Massage therapy has been recommended for diabetes for over 100 years, and various studies have found it can help with inducing relaxation, lowering nerve damage (neuropathy), helping people to become more active, reducing emotional eating, improving diet quality, improving sleep, helping to restore proper use of insulin, and lowering inflammation caused by hormonal imbalances.
6. Raises Immunity
The Memorial Health University Medical Center in Savannah, Georgia has found that Swedish massage therapy can help cancer patients deal with symptoms of their illness and lower distress, which might be able to boost recovery.
Swedish massage interventions on oncology patients show positive results for reducing perceived levels of four measures: pain, physical discomfort, emotional discomfort, and fatigue.
A total of 251 oncology patients volunteered to participate in the hospital’s study for over a 3-year period, and an analysis found a statistically significant reduction in patient-reported distress for all four of these measures.
7. Helps with Smoking Cessation
Research done by the University of Miami School of Medicine showed that that self-massage can be an effective adjunct treatment for adults attempting smoking cessation.
Massage has been shown to alleviate smoking-related anxiety, reduce cravings and withdrawal symptoms, improve mood, and reduce the number of cigarettes smoked.
8. Helps Improve Athletic Performance & Sports Prevent Injuries
Certain types of massages including sports massages are specifically designed to enhance athletic performance and recovery while preventing problems such as ligament tears or running injuries.
It’s common today for athletes to receive massages which are performed at their athletic arena or training site to help establish blood flow and to warm up muscles prior to an event.
Massage Therapy vs. Acupuncture
Acupuncture is an ancient Eastern healing technique based on balancing energy meridians within the body.
Acupuncture treatments involve the use of very thin needles which are painlessly inserted into the surface of the skin at key meridian points throughout the body that correspond with pain management, energy flow and the role of various organs.
The most similar type of massage therapy to acupuncture is acupressure since both use the same points in the body and have similar origins that date back thousands of years.
However, only acupuncture uses needles, while acupressure uses manipulations of the body using hands and touch. Acupressure often involves firm pressure placed on specific areas of the body using the hands and sometimes feet, which relieves tension and can stimulate healing depending on someone’s specific symptoms and ailments.
Both acupressure and acupuncture are often used to treat chronic pain, anxiety, insomnia, headaches, eye strain, sinus problems and arthritis.
Research published in the American Journal of Chinese Medicine even showed that one month of acupressure treatment can be more effective in reducing chronic headaches than one month of muscle relaxant medication.
Massage Therapy vs. Chiropractic Adjustments
While massage therapy focuses more on manipulating soft tissues, chiropractors focus their attention on the health of the central nervous system, specifically the spine.
The primary goal of chiropractic adjustments is to bring the spine into proper alignment so that body can begin to heal itself. Chiropractic care has many of the same benefits as massage therapy− pain reduction, increased healing, lower risk for injuries and so on.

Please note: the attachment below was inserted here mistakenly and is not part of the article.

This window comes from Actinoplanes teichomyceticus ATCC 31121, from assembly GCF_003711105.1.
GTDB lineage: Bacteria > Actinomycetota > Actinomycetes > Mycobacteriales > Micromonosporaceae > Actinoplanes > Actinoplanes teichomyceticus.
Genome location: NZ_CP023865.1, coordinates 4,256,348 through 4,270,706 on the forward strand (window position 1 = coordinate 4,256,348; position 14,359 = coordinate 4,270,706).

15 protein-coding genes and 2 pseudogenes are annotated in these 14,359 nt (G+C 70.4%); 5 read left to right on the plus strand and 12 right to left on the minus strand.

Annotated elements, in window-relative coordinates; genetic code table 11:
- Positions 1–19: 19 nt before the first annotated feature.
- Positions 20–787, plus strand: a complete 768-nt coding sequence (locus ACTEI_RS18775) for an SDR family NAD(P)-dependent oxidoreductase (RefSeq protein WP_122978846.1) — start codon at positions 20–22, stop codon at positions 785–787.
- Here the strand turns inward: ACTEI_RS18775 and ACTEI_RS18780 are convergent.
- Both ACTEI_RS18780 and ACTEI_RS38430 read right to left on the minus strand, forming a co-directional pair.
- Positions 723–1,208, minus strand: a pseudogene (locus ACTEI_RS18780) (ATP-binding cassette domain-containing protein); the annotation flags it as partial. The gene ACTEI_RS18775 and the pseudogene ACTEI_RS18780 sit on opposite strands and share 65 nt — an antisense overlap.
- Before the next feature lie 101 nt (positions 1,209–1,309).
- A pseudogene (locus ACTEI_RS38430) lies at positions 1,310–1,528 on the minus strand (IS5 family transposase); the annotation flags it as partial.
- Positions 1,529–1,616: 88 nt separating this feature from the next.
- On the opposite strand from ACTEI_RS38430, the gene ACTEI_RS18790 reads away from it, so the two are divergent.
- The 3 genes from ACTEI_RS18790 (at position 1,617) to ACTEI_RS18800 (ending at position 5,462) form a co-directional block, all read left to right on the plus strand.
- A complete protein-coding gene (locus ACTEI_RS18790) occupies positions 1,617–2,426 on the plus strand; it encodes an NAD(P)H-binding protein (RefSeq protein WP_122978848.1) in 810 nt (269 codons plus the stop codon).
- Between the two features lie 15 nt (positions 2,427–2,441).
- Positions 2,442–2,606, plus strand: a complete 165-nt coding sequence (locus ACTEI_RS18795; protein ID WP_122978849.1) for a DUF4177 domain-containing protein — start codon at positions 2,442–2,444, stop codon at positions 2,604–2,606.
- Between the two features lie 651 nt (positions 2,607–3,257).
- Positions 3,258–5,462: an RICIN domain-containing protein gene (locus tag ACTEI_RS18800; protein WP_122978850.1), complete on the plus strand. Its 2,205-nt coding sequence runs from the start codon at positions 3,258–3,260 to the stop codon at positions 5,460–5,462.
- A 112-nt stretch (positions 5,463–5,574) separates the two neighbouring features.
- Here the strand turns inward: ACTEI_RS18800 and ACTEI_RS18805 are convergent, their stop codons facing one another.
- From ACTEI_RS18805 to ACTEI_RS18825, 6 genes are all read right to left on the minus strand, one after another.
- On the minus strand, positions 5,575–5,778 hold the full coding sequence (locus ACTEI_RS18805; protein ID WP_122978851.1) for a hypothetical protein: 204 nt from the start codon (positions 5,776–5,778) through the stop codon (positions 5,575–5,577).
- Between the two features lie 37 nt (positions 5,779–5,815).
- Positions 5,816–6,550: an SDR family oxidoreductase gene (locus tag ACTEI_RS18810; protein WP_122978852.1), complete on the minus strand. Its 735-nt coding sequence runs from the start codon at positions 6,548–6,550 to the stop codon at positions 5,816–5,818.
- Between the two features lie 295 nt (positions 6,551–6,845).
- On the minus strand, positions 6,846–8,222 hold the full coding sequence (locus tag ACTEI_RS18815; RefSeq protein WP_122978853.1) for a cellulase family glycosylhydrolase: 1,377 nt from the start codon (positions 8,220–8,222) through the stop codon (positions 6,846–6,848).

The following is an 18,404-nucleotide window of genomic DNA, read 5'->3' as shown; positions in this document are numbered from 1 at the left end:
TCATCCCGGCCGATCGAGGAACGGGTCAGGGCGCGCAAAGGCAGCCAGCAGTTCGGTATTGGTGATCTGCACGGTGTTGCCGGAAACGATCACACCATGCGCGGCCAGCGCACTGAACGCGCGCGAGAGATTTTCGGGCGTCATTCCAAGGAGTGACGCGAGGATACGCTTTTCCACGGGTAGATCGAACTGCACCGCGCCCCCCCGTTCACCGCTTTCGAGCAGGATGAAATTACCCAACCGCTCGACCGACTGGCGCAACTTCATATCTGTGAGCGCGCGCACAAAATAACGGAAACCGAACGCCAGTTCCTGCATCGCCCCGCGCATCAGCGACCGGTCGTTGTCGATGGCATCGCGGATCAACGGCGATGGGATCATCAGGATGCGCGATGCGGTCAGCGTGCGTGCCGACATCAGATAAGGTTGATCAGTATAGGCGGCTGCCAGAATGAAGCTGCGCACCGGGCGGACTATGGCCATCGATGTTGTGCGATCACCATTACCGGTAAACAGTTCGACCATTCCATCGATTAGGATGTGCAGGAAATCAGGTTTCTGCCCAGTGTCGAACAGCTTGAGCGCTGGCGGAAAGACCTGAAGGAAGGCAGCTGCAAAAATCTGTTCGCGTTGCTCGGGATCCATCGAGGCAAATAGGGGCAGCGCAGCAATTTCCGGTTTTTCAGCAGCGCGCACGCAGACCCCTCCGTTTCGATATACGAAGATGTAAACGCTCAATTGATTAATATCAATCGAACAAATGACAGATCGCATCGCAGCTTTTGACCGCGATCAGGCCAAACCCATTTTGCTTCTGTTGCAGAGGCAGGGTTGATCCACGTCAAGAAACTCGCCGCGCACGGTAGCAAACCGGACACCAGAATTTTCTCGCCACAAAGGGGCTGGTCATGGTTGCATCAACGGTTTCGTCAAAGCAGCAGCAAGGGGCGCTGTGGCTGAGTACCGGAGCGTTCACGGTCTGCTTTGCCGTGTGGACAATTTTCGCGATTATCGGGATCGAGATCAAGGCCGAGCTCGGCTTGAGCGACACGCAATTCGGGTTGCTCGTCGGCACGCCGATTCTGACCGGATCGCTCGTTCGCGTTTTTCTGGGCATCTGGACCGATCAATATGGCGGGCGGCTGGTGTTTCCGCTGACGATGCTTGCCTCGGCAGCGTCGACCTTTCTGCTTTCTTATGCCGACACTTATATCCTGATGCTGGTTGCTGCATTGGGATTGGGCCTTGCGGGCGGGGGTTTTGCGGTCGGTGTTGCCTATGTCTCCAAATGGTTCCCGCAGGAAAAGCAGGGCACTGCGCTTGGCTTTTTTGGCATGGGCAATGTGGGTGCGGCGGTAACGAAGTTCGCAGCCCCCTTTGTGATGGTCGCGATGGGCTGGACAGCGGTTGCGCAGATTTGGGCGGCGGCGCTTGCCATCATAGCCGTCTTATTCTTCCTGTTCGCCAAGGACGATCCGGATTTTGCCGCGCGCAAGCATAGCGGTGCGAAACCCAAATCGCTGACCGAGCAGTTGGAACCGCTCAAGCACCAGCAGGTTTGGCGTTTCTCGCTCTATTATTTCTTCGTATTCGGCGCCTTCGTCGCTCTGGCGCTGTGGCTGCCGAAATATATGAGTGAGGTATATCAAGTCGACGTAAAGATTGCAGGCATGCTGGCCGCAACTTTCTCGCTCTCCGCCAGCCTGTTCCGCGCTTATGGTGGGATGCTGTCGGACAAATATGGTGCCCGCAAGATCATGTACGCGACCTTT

Compared to massage therapists, however, chiropractors receive much more formal training: they are doctors who need a four-year undergraduate education and also a four-year doctorate of chiropractic program.
A primary focus of chiropractic treatments is helping patients develop better posture. Throughout the entire body nerves stemming from the spine, help carry information to and from the important organs as well as cells, so abnormal mechanical compression and irritation of spinal joints can negatively affect someone’s overall health.
A holistic chiropractic treatment approach often involves dietary changes as well as manipulations. This helps reduce joint swelling caused by damage to the intervertebral joint, reduces inflammatory responses caused by a poor diet, hydrates the body, reduces psychological stress, can improve sleep and improve digestion.
Precautions Regarding Massage Therapy
If you currently have any health conditions that might put you at risk for further injury if you receive a massage, or if you’re pregnant, it’s best to talk to your doctor first.
It’s always recommended that you work with a licensed/accredited massage therapist, which will mean different things depending on where you live.
Today there are many therapists with specialized, advanced training in the anatomy, physiology, complications, precautions, and contraindications related to certain health conditions (such as arthritis or pregnancy) or seek out a referral if this applies to you.
In states that regulate massage therapy, massage therapists must meet certain legal requirements to practice, which usually includes minimum hours of initial training and passing an exam.
The American Massage Therapy Association and most other massage therapy organizations recognize the Federation of State Massage Therapy Board (FSMTB) as the being the credible licensing exam.
Be careful to do your own research and ask questions if you’re ever unsure about who you are receiving massage therapy from.
Wondering if your insurance will cover the cost of a massage? Some insurance policies cover professional massages, especially if they are prescribed by a chiropractor or osteopath.
Therapies provided as part of a prescribed treatment plan by a physician or registered physical therapist are most likely to be covered compared to visiting a spa.
Final Thoughts on Massage Therapy
Massage therapy is an ancient healing practice that has both physical and mental benefits that have now been proven.
There are many different types of massages offered today by massage therapists who are professionally trained for 1–2 years — including Swedish, sports, deep tissue, reflexology, and acupressure massages.
Benefits of massage therapy include reduced chronic pain, anxiety or depression, headaches, blood pressure and hormonal imbalances.
*This article was originally published at draxe.com.